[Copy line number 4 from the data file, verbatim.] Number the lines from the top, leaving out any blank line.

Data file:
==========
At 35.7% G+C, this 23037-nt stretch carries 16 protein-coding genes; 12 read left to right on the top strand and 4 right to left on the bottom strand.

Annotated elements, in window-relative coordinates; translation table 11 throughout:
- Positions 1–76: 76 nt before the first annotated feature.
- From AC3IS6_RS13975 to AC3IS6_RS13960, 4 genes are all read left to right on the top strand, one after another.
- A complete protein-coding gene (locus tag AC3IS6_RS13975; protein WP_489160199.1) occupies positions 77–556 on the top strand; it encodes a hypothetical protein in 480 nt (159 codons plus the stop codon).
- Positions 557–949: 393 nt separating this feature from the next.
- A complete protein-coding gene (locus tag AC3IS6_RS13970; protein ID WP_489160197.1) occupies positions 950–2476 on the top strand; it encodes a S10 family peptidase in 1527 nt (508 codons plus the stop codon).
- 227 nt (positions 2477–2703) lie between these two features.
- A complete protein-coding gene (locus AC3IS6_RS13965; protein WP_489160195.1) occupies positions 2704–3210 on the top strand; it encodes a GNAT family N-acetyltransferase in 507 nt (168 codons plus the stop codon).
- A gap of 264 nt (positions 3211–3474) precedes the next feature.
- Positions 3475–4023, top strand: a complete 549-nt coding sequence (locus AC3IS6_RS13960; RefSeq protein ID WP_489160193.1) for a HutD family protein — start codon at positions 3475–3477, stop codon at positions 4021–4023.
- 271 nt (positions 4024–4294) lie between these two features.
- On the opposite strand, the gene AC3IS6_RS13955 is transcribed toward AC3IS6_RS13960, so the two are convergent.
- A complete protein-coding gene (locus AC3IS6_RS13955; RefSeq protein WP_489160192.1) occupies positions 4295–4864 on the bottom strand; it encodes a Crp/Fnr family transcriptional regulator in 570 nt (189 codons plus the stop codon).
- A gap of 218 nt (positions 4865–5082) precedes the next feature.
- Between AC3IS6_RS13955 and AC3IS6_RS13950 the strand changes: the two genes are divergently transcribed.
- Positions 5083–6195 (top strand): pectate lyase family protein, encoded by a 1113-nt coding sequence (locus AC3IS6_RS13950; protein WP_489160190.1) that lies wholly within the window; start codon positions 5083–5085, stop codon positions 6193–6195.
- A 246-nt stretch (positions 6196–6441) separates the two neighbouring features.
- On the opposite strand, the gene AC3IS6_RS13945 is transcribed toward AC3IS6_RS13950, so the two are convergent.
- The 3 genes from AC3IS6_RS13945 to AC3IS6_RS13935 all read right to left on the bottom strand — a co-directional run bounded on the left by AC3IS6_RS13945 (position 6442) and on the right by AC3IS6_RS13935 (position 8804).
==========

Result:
- From AC3IS6_RS13975 to AC3IS6_RS13960, 4 genes are all read left to right on the top strand, one after another.